Characterization of the goat feeding system among rural small holder farmers in the semi-arid regions of Uganda
Author(s)Nampanzira, Dorothy Kalule
Kabasa, John David
Nalule, Sara Agnes
Tabuti, John Robert Stephen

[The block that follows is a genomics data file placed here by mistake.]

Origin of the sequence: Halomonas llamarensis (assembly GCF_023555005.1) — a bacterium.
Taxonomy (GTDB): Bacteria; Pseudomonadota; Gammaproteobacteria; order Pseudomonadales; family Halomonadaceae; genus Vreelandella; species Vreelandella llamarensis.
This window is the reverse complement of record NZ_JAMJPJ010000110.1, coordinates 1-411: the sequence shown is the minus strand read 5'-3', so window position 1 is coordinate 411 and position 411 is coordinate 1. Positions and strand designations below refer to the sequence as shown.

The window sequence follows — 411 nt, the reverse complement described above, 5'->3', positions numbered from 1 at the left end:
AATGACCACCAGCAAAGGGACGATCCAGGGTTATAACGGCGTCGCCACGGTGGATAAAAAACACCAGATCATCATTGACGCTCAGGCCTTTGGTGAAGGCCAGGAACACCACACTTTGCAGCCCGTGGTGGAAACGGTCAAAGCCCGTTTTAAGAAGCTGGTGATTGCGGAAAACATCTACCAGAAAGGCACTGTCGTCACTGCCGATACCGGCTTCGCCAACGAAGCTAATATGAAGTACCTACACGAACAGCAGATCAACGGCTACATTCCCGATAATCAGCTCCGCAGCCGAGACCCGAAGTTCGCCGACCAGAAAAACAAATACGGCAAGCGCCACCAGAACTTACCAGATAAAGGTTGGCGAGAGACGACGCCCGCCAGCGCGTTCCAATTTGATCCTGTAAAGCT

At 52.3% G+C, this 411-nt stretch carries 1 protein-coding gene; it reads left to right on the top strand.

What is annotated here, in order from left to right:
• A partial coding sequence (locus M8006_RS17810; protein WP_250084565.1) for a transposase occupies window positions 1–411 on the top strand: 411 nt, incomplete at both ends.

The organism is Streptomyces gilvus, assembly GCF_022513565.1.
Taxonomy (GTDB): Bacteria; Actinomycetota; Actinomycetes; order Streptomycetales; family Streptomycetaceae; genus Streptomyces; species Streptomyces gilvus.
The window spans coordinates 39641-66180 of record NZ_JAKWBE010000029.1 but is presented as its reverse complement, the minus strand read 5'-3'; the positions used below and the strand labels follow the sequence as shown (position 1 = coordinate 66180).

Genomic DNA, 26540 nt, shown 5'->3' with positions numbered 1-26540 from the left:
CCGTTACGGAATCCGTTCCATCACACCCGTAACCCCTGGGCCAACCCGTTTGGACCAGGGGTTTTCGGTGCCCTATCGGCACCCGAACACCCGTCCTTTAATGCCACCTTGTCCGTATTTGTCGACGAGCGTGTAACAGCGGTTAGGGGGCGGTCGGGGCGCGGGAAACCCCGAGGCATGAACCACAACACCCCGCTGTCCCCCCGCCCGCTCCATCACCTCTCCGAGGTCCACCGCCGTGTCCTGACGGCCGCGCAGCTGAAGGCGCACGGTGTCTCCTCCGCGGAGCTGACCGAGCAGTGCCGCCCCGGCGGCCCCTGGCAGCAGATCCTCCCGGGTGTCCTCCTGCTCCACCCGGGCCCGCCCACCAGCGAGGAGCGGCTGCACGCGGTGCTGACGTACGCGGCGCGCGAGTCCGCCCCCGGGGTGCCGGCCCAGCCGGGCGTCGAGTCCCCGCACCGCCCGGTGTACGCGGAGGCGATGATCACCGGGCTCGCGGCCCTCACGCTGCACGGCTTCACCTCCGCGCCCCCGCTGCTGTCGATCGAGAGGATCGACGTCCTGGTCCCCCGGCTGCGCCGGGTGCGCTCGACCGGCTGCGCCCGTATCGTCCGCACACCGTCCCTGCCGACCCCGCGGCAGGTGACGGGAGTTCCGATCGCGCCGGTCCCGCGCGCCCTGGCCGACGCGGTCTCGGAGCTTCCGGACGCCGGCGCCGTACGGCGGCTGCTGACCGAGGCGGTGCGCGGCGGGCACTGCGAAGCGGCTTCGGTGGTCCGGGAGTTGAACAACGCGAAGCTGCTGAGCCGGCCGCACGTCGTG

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AbstractGoats (Capra hircus) are widely distributed in Africa and Asia, and are important to the subsistence and economic livelihoods of many people in these areas. The goat feeding system among rural small holder farmers in Buyende district (Uganda) was characterised by determining the goat rearing practices, feed resources fed on by goats and availability of browse species mentioned by small holder farmers. Data was gathered using ethnobotanical and ecological approaches. Results from the ethnobotanical survey revealed that farmers were rearing indigenous goat breeds that are managed by tethering in natural pastures during the rainy season but free ranging during the dry season (i.e. when no crops are susceptible of damage). Major challenges facing goat production in the study area were diseases, shortage of land and inadequate pastures. The reduction of grazing land due to crop farming, has led to tethering of animals which in turn leads to restricted feeding. Goats were known to feed on 48 plant species distributed in 18 families and 39 genera dominated by trees and shrubs. Browse species were known to stay longer in the dry season when the grass and herbaceous species were no longer available. The most frequently mentioned browse species were Ficus natalensis, Harrisonia abyssinica, Acalypha psilostachya, Artocarpus heterophyllus and Lantana camara while Panicum maximum and Impeata cylindrica were the most mentioned herbaceous species. 31 browse species were encountered in the ecological survey. These were dominated by Combretum molle, L. camara, A. zygia, M. indica, and Albizia coriaria. In conclusion, the rearing practices of goats in Buyende district are comprised of indigenous goats tethered in natural pastures especially browses which stay longer through the dry season. However, most of the preferred browses are rare according to the computed IVI (i.e. less than 30%).